Black History Month badges available now

Pick up your badge celebrating the images of a number of significant people now to mark Black History Month.

We’re working with the Brighton & Hove Black History Project to celebrate the legacies of people of colour throughout history in our city.

The badges show images of Thomas Highflyer, Mary Seacole, Walter Tull, Sarah Forbes Bonetta, and the West Indian Soldiers at the Somme. Numbers are limited so hurry!

Where to get your badges...

The badges are available in Jubilee Library, alongside an exhibition, and can also be picked up from:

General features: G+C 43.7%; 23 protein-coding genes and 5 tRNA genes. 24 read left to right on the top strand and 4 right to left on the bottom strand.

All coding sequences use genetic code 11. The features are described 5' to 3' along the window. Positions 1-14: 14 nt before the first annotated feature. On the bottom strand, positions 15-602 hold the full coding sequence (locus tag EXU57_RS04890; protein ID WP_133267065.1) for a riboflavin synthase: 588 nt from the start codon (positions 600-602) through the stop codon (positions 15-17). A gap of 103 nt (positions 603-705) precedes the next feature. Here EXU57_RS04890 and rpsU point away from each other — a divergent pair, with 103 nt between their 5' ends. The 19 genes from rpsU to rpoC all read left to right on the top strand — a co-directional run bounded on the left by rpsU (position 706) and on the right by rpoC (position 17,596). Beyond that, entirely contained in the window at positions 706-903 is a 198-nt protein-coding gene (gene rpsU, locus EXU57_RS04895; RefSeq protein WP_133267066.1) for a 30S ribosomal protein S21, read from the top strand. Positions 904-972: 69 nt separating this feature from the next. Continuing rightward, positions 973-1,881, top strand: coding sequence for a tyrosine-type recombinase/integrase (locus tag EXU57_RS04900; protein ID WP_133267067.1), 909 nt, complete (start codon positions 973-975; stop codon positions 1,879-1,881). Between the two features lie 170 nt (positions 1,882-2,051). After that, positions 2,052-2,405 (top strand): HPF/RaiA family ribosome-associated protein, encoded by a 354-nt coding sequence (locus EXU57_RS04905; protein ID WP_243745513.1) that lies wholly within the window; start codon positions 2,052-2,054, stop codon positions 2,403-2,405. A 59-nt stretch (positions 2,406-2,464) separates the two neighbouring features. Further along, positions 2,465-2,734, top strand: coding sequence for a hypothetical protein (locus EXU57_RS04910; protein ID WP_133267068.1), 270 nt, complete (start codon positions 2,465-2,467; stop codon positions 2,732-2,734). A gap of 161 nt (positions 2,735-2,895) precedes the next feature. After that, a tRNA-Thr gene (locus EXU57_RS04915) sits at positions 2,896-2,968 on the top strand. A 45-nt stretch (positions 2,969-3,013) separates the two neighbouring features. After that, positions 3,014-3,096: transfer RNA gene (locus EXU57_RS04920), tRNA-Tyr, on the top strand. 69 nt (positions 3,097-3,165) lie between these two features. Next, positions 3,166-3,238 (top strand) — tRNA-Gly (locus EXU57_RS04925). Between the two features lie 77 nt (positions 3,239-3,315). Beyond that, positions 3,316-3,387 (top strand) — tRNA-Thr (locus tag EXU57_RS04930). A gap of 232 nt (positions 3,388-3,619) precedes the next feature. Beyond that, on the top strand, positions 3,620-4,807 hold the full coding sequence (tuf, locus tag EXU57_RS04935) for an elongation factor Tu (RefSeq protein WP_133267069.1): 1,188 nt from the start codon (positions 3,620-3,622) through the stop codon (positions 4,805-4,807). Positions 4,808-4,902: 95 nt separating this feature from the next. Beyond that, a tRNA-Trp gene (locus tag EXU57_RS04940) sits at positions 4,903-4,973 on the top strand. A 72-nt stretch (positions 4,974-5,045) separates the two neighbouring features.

• Hove Town Hall Customer Service Centre and reception
  • Brighton Town Hall reception and registry office
  • Bartholomew House Customer Service Centre
  • Brighton Museum

Thomas Highflyer

A gravestone in Woodvale Cemetery marks the last resting place of a young African boy who died in Brighton in 1870. The boy known as Thomas Highflyer is believed to have been around 12 years old when he died. 

Rescued by the British Navy from a slave dhow in 1866, the young boy was renamed ‘Thomas Highflyer’ after the ship that rescued him.

Following his rescue, Thomas remained at sea for around two years in which time he learned English and became a highly skilled valet. 

After his time at sea, Thomas was brought to England and was cared for by the Thompson family in Brighton’s Kemptown. Thomas attended St Mark’s School where it is understood he was warmly welcomed and highly regarded by his schoolmates. Unfortunately, Thomas died of illness in 1870.

Sarah Forbes Bonetta